India is 31% urban. It has 410 million city dwellers. They are spread across 7935 cities and towns across the country. These areas have to be planned and managed. It is this job which a city or urban planner is expected to perform. Similar to an MBA managing a business, a city planner manages a city.
Definition of Urban Planning
Urban Planning is not architecture, though a large number of architects are found in this profession. While an architect works on built form at a lot or plot level, an urban planner works at the city level. His/her canvas is much bigger. Further an urban planner is concerned not only with physical planning (i.e. land use of a city) his concerns include demographics, city economy, housing, taxation, municipal finance, water supply, transportation, health, crime, infrastructure, public spaces, marginalised groups, education, environment, heritage conservation, urban poverty etc. It is not about a line drawn on a map, it is about people and how they live.
Urban Planning – As A Career Option
The planning profession began in 1941 with the School of Planning and Architecture as a Department of Architecture of Delhi College of Engineering now the Delhi Technological University. It was later integrated with the School of Town and Country Planning which was established in 1955 by the Government of India to provide facilities for rural, urban and regional planning. On integration, the school was renamed as School of Planning and Architecture in 1959. Today, it is one of the premier schools of pursuing planning studies at bachelor, masters and post-doctorate levels. Another Planning School of repute is Centre for Planning and Technology (CEPT) University, Ahmedabad. While SPA is more oriented towards physical planning, CEPT concentration is on social and economic planning for urban areas. CEPT is known for path-breaking work in transportation planning, housing market analysis, environmental assessments and municipal governance.
Places to Study- Urban Planning
The Institute of Town Planners, India (ITPI), set up on the lines of the Royal Town Planning Institute in London is the body representing planning professionals in India. The institute, which was established in July 1951, today, has a membership of over 2800. As of 2012, the institute has 21 regional chapters across India. The Planning Schools recognised by ITPI include: School of Planning & Architecture (Delhi), Indian Institute of Technology (Kharagpur), Indian Institute of Technology, (Roorkee), Govt College of Engineering (Pune), Centre for Environmental Planning and Technology (Ahmadabad), Guru Ramdass School of Planning & Architecture (Amritsar), Anna University School of Architecture & Planning. Institute of Development Studies (Mysore), Bengal Engineering and Science University (Shibpur), JNTU School of Planning & Architecture(Hyderabad), Sardar Vallabhbhai Natinal Institute of Technology (Surat), Visvesvarya National Institute of Technology (Nagpur), MACT Barkatullah University (Bhopal), Bhaikaka Centre of Human Settlement (Vallabh Vidyanagar).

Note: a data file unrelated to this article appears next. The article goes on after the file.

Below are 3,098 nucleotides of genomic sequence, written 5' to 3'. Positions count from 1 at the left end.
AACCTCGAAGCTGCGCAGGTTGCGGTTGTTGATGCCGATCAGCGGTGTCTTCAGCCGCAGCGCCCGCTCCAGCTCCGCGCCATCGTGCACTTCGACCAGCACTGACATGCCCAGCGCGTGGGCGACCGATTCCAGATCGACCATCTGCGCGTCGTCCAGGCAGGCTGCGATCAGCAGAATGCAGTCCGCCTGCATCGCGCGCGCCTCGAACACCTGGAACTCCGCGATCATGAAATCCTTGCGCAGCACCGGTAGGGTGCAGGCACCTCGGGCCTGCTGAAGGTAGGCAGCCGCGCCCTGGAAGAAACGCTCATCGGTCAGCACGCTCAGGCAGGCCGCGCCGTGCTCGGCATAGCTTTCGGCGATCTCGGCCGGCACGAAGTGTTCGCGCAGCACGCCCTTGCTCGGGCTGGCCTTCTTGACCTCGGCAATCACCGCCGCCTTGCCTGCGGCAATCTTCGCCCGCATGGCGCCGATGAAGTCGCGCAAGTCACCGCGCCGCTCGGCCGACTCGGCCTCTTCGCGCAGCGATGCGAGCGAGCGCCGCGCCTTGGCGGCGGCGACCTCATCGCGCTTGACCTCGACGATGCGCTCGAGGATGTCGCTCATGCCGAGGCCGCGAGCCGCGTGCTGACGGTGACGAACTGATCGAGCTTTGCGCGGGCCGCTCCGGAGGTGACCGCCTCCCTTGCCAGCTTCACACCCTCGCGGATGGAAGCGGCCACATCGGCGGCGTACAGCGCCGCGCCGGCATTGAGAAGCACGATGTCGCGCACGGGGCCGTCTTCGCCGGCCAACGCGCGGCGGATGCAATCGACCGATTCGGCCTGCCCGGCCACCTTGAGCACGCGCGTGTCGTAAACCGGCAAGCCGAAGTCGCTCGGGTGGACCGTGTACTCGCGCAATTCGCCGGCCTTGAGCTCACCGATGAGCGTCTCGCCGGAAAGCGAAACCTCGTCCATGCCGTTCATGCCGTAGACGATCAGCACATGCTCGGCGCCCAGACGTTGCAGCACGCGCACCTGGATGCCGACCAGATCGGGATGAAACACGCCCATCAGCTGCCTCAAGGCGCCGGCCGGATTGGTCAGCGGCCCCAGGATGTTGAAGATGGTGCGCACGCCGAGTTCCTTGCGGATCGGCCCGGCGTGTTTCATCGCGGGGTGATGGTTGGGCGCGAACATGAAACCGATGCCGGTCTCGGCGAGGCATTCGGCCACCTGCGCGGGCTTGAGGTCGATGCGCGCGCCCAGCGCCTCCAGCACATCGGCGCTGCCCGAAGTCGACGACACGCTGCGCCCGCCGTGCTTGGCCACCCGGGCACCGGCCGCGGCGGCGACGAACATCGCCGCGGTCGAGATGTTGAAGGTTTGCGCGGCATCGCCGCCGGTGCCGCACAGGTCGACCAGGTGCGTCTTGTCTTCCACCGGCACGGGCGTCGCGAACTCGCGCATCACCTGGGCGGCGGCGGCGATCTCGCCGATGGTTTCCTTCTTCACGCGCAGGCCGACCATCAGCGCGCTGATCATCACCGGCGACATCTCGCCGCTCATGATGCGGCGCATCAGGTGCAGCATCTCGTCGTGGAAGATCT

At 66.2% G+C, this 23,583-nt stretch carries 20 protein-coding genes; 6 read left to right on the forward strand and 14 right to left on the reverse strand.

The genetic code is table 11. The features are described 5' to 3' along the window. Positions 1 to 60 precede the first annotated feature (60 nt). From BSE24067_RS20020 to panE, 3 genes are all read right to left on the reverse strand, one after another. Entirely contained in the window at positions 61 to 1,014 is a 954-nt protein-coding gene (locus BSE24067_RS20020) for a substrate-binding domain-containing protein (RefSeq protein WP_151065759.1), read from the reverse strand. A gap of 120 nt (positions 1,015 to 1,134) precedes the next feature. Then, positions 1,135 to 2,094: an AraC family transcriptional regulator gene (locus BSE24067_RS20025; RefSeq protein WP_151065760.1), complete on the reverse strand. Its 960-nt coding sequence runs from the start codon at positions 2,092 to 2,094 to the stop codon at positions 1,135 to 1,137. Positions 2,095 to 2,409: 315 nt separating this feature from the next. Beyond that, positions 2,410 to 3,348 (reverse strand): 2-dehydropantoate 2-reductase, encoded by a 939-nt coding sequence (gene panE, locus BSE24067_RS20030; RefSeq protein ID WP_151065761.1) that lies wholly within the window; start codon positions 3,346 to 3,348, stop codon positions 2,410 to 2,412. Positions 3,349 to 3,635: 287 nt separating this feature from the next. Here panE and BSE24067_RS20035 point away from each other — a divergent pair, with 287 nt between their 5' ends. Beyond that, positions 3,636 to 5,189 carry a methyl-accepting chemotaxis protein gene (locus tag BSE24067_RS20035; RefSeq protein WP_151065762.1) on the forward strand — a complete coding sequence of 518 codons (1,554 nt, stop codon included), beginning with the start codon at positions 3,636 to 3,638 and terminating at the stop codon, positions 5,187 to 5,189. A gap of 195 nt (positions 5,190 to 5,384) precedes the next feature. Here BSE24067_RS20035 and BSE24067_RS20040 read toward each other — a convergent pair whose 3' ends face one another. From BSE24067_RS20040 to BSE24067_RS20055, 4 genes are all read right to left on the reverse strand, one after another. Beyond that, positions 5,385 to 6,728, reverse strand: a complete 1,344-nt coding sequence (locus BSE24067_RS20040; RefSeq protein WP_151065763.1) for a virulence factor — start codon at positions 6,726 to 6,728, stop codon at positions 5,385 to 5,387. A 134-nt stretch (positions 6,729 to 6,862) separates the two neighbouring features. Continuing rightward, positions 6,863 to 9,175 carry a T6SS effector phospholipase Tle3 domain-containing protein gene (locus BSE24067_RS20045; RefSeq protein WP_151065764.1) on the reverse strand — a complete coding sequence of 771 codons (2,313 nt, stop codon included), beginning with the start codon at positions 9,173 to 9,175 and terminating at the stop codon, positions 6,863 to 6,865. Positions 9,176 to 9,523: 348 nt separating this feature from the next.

Eligibility to Become an Urban Planner
Requirements for entry into the Urban Planning courses are – B.Tech in Architecture / Civil Engineering or Masters in Economics, Sociology or Geography. Most of the Schools hold an entrance exam followed by a group discussion and interview. GATE and UGC scholarships can be availed by the students.
Job Prospects of Professionals Pursuing Urban Planning
While traditionally jobs were as Town Planner with the Urban Bodies, the scope has increased many fold in recent years. They are found in multilaterals like the UN, consulting firms, infrastructure finance Banks , Non Government Organisations, Corporates dealing with built form, software firms dealing with Remote Sensing and Geographic Information System data, logistics companies etc. Being both specialists and generalists rolled into one, the flexibility of the type of work opportunities available for Urban Planners is immense in today’s job market.